Hoki fishery in good shape
Monday 20 July 2015
Contributing $205m in exports last year, the rise can be partially attributed to the government's decision to increase hoki catch from 150,000 to 160,000 tonnes. The increase was made possible by promising stock assessments showing stock were at, or above, the level necessary to produce a maximum sustainable yield.
And the industry is taking notice, with Sealord purchasing the Ocean Dawn, a Sealord's Ocean Dawn, a 63-metre freezer factory ship. 63-metre freezer factory ship in April 2014 following the increased quota.
Sealord Fishing General Manager Doug Paulin said the decision was a reflection of Sealord's confidence in the sustainability of hoki.
"The investment is substantial at close to $20m and underlines Sealord's confidence that hoki is one of the world's most sustainable white fish species with considerable upside in the future in both value and catch," he said.
The confidence goes further, with plans to improve the on-board factory, upgrade crew quarters and even the addition of a gym for crew. Hoki already makes up around half of Sealord's revenue. Hoki is recognised as one of the most sustainably managed in the world and was the first white fish species to be certified through the global Marine Stewardship Council in 2001. The programme, which constitutes the gold standard for international sustainability, has now certified the fish three times, with the last recertification being objection free.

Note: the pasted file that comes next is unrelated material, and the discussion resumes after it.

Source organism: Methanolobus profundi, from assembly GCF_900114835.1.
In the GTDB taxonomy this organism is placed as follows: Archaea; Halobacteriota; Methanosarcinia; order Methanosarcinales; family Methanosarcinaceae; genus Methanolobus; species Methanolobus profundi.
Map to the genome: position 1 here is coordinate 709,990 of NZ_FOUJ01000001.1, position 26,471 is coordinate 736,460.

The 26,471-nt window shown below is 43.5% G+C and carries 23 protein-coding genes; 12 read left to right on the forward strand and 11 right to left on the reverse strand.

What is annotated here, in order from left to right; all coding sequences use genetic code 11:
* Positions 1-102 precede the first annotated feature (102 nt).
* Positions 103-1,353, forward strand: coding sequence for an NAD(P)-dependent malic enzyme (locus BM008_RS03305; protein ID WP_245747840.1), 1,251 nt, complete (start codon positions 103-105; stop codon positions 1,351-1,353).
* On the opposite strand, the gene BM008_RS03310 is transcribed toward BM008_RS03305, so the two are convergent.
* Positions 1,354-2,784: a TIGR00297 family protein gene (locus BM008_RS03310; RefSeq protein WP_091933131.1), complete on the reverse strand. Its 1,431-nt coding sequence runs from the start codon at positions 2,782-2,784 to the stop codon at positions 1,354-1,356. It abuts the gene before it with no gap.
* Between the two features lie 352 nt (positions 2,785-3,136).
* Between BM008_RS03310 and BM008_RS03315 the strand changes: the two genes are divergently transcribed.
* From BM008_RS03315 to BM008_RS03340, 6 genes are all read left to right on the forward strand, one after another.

Seafood New Zealand chief executive Tim Pankhurst is equally confident.
"As an example of healthy fisheries, you only need to look at hoki, one of our largest fisheries," he said. Internationally accepted as a prime white fish with white flaky flesh, hoki has the added advantage of being quick growing, reaching up to 27cm within one year. Hoki begin breeding at around five years of age and can live for between 20 and 25 years. Each year across New Zealand only around 10 per cent of the adult population are caught.
Friday 18 May 2018
New Zealand is a global leader in fisheries management, the London-based Marine Stewardship Council (MSC) said in Wellington this week.
Friday 11 May 2018
Prof Ray Hilborn is seen as both hero and villain. His willingness to confront shonky science and activist academics has made him a pin-up for the seafood sector. On the flip side, that staunch advocacy has also made him a target for the...